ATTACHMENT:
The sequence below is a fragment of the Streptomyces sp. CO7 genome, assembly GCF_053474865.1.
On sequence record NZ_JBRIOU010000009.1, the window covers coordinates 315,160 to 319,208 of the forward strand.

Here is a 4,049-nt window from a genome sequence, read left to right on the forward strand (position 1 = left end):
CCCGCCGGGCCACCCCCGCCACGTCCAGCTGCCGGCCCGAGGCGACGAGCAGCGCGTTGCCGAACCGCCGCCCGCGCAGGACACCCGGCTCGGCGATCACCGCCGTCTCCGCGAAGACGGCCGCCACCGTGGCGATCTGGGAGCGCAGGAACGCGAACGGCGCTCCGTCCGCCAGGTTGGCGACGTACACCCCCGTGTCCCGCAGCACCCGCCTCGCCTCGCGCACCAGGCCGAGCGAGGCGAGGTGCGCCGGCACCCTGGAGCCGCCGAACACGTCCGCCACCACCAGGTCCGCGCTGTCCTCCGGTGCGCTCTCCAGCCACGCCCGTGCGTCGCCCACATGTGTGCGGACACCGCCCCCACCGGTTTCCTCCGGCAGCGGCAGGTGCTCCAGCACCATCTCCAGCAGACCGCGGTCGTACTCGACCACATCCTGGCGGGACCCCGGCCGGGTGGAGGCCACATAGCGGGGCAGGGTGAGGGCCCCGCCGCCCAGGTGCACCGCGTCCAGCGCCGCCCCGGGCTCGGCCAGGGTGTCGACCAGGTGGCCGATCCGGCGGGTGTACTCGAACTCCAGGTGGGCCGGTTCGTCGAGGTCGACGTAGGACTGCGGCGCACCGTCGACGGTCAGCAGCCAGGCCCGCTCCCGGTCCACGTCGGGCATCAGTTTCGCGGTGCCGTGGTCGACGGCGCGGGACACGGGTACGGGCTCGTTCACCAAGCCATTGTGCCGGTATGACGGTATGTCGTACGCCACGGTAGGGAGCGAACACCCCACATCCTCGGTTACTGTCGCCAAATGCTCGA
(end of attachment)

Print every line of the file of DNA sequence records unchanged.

The sequence below is a fragment of the Streptomyces sp. CO7 genome, assembly GCF_053474865.1.
On sequence record NZ_JBRIOU010000009.1, the window covers coordinates 315,160 to 319,208 of the forward strand.

Here is a 4,049-nt window from a genome sequence, read left to right on the forward strand (position 1 = left end):
CCCGCCGGGCCACCCCCGCCACGTCCAGCTGCCGGCCCGAGGCGACGAGCAGCGCGTTGCCGAACCGCCGCCCGCGCAGGACACCCGGCTCGGCGATCACCGCCGTCTCCGCGAAGACGGCCGCCACCGTGGCGATCTGGGAGCGCAGGAACGCGAACGGCGCTCCGTCCGCCAGGTTGGCGACGTACACCCCCGTGTCCCGCAGCACCCGCCTCGCCTCGCGCACCAGGCCGAGCGAGGCGAGGTGCGCCGGCACCCTGGAGCCGCCGAACACGTCCGCCACCACCAGGTCCGCGCTGTCCTCCGGTGCGCTCTCCAGCCACGCCCGTGCGTCGCCCACATGTGTGCGGACACCGCCCCCACCGGTTTCCTCCGGCAGCGGCAGGTGCTCCAGCACCATCTCCAGCAGACCGCGGTCGTACTCGACCACATCCTGGCGGGACCCCGGCCGGGTGGAGGCCACATAGCGGGGCAGGGTGAGGGCCCCGCCGCCCAGGTGCACCGCGTCCAGCGCCGCCCCGGGCTCGGCCAGGGTGTCGACCAGGTGGCCGATCCGGCGGGTGTACTCGAACTCCAGGTGGGCCGGTTCGTCGAGGTCGACGTAGGACTGCGGCGCACCGTCGACGGTCAGCAGCCAGGCCCGCTCCCGGTCCACGTCGGGCATCAGTTTCGCGGTGCCGTGGTCGACGGCGCGGGACACGGGTACGGGCTCGTTCACCAAGCCATTGTGCCGGTATGACGGTATGTCGTACGCCACGGTAGGGAGCGAACACCCCACATCCTCGGTTACTGTCGCCAAATGCTCGA